Milford New Century Club Rededicated

File Photo (2013): Pictured are three generations of past and current Presidents. Left are Elaine T. Dickerson and her daughter Dawn D. Kenton. They are holding a picture of Virginia S. Salevan, mother of Mrs. Dickerson and Grandmother to Mrs. Kenton.
File Photo (2013): Pictured are three generations of past and current Presidents. Left are Elaine T. Dickerson and her daughter Dawn D. Kenton. They are holding a picture of Virginia S. Salevan, mother of Mrs. Dickerson and Grandmother to Mrs. Kenton.

By Terry Rogers

On Friday, June 12, the Milford New Century Club, a building that was built in 1885, was rededicated as the new home for the Milford Women’s Club, an organization formed by members of the New Milford Century Club. The Century Club was created by Mrs. Jonathan Willis, the wife of a prominent clergyman and congressman as a way for women to express their opinions of the political agenda during the late 1800s.

In 2012, the building was severely damaged by Hurricane Sandy and the Century Club did not have the funds to make repairs. After seeing the damage, Dave Kenton and his wife, Dawn, who was a third generation member of the club, purchased the building and began seeking grants in order to make the repairs.

“We went to the city, we looked to the state, anywhere we could think of to try to get this building back to its former glory,” Mr. Kenton said. “One day, Dawn came home with an article from the paper that mentioned grants available from the federal government through the National Park Service for repairs of damage due to Hurricane Sandy. We began the process of applying for the grant and were able to obtain funding that let us do what needed to be done.”

Mr. Kenton said that the building received a new roof, electrical upgrades and exterior paint. In addition, a new HVAC system provided air conditioning to the building which Mrs. Kenton said “made this building cool for the first time in 100 years.”

“When a storm like Sandy is barreling up the coast, my concern is how it would affect the rich campus in our state from Claymont to Fenwick Island,” said Tim Slavin, Director of the State Division of Historical & Cultural Affairs. “As you may recall, Sandy had Delaware in its crosshairs. When the storm passed, we were relieved that we were largely spared, but still had concerns about buildings owned by non-profits who may not be able to pay for even minor damage.” Mr. Slavin said that it was through the work of Delaware’s leaders in Washington, Senators Tom Carper and Chris coons along with Representative John Carney who pushed for legislation that created the Hurricane Sandy Relief Fund, of which Delaware was awarded $1 million.

Mr. Slavin said that the grants issued from the fund were not just about the bricks and mortar but also about the stewards of the great old buildings who care for them, often providing their own funds to keep them in their full glory. Jennifer Eggleston of the National Park Service said that her agency was well aware that not only lives were impacted by Hurricane Sandy, but some of the state’s valuable resources were affected as well. She said that the New Century Club was an example of how the grant money issued by the department was put to good use.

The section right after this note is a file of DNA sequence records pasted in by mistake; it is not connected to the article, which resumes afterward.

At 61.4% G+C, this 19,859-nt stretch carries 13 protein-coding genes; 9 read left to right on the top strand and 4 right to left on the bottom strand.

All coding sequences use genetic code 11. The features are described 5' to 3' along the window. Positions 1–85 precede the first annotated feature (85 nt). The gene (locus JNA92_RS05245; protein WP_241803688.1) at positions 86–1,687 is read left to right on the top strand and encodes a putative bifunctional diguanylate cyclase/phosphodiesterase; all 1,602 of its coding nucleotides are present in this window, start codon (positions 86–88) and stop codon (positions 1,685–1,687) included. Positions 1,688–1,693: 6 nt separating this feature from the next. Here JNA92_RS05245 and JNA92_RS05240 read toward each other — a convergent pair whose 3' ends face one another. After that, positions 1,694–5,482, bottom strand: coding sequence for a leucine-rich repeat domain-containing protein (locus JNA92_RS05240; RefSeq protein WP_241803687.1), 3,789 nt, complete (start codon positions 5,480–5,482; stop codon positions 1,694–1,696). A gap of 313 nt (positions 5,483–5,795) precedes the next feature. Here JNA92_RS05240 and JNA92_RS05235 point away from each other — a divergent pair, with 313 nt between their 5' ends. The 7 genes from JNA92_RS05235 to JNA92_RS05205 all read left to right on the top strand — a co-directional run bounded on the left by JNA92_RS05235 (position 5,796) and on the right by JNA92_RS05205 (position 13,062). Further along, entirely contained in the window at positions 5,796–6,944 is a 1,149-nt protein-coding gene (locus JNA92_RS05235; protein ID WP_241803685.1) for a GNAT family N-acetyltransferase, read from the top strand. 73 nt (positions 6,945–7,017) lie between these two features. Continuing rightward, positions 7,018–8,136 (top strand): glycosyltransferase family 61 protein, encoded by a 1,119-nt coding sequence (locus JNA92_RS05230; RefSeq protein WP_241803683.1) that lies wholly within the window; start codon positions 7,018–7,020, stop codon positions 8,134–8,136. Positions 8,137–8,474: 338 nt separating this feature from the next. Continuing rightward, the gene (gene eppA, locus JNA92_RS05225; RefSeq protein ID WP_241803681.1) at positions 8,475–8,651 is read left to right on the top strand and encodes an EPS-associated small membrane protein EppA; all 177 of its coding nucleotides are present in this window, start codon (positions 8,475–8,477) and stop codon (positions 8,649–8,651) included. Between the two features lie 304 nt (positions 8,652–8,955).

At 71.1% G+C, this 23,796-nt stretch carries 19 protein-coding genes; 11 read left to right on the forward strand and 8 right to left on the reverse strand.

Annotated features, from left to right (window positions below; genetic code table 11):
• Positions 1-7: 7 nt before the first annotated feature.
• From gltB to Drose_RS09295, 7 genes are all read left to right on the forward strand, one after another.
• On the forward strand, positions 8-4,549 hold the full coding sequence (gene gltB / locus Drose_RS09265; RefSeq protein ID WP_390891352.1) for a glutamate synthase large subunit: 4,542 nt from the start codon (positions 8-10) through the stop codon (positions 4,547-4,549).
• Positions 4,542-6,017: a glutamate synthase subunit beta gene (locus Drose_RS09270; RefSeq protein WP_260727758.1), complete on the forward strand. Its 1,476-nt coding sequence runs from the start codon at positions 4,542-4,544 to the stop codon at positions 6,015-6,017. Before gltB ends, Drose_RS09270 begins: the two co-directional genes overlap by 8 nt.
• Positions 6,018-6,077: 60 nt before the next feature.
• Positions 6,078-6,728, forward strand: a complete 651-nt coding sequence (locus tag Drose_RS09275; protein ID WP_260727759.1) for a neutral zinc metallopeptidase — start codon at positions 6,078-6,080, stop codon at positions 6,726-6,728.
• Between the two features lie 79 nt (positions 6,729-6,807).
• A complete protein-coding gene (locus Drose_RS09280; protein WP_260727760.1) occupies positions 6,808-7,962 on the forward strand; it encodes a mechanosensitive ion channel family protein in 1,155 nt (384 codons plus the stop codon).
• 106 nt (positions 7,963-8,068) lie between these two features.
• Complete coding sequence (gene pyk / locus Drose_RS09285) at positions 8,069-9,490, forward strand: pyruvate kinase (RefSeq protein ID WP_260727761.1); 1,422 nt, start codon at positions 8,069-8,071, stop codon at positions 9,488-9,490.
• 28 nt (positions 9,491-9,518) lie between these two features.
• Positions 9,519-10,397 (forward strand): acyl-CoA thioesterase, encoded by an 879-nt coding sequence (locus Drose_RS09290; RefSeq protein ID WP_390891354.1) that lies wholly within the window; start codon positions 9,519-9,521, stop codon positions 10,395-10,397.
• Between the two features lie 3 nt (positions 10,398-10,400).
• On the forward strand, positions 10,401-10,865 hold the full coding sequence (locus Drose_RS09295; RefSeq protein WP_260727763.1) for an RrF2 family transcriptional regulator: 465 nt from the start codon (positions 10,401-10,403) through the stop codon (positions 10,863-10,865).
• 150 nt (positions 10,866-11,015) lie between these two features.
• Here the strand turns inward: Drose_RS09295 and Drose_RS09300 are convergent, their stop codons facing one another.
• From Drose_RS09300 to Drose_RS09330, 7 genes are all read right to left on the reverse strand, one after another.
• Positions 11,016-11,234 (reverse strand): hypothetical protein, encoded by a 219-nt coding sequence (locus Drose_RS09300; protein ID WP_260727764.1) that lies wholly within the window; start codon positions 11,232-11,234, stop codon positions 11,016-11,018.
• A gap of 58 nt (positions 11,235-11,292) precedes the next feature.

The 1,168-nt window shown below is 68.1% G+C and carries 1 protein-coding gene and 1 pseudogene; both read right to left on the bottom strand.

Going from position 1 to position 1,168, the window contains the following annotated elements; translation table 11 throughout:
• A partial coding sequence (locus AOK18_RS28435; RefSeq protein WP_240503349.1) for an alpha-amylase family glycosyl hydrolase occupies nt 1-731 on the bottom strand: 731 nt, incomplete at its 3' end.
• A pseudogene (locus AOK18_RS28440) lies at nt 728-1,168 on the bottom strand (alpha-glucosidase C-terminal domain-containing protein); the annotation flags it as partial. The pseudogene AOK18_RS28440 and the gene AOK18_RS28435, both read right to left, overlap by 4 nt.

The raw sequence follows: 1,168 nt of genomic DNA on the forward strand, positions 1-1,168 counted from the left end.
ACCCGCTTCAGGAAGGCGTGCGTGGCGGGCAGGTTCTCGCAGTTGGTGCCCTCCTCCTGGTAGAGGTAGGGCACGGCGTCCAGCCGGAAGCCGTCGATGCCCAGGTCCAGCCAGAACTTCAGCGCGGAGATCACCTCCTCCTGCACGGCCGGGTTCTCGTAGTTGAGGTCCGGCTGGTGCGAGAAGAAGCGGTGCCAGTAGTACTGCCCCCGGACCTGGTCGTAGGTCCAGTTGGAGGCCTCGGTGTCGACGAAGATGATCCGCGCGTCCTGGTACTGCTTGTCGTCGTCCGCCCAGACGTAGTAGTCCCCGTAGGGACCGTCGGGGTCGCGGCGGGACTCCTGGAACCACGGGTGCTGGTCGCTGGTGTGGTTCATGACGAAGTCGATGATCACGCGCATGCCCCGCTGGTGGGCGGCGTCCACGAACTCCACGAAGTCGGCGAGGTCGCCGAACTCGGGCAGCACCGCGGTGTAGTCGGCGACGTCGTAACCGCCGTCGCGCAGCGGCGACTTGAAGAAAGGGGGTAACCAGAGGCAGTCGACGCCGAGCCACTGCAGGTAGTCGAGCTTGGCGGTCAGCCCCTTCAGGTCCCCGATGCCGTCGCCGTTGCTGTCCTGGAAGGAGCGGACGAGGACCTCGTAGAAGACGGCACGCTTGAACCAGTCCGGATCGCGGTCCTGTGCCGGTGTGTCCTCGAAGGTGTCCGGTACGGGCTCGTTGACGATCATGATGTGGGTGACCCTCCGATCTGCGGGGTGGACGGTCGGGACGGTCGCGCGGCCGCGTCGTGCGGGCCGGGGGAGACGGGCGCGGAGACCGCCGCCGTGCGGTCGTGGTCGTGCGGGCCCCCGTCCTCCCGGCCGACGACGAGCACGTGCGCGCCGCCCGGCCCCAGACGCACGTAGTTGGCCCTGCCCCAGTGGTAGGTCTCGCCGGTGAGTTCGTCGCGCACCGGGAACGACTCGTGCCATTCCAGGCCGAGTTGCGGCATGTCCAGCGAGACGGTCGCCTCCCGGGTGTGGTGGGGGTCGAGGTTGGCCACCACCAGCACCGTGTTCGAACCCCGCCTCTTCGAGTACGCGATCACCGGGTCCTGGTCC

“We saw your before pictures,” Ms. Eggleston said, pointing around the newly refurbished room. “The building was in pretty bad shape. Today, it looks like it must have looked when it was first built 100 years ago. It always brings me great pleasure to see an building like this restored to its former glory.”

The Century Club building was built in 1885 to house the Milford Classical Academy which operated until 1898, providing education to many prominent Milfordians. That same year, Mrs. Willis invited 60 women to attend a meeting in the Milford Grange Hall for the purpose of discussing political agendas of the time. During that era, the opinions of women were not held in high regard when it came to such discussions. Most accounts of the beginning of the club were that it would never survive and the first meeting almost proved that to be true as inclement weather kept most of the women home, with only 13 attending.

However, at subsequent meetings, the group continued to grow and they were forced to move into the Odd Fellows Hall on North Walnut Street. By October 1899, that space also grew too small to hold meetings and the group began renting the Milford Classical Academy building. Eventually, they purchased the building so that it would become their permanent home.

The motto of the club was “Knowledge Comes but Wisdom Lingers.” The women chose the daffodil as their flower as well as green and yellow as their color. During meetings, they discussed temperance, education, prison reform, street conditions and women’s rights. According to Mr. Kenton, one of the contributions the group made was the installation of large, cast-iron drinking fountains in North and South Milford. The fountains had a basin for human water consumption as well as a basin at the bottom so that dogs could access the water as well.

The building is available for organizations and individuals to rent at a cost of $50 per day through the week and $100 per day on weekends. For more information on using the building, individuals can contact Dave Kenton at 302-745-7600.

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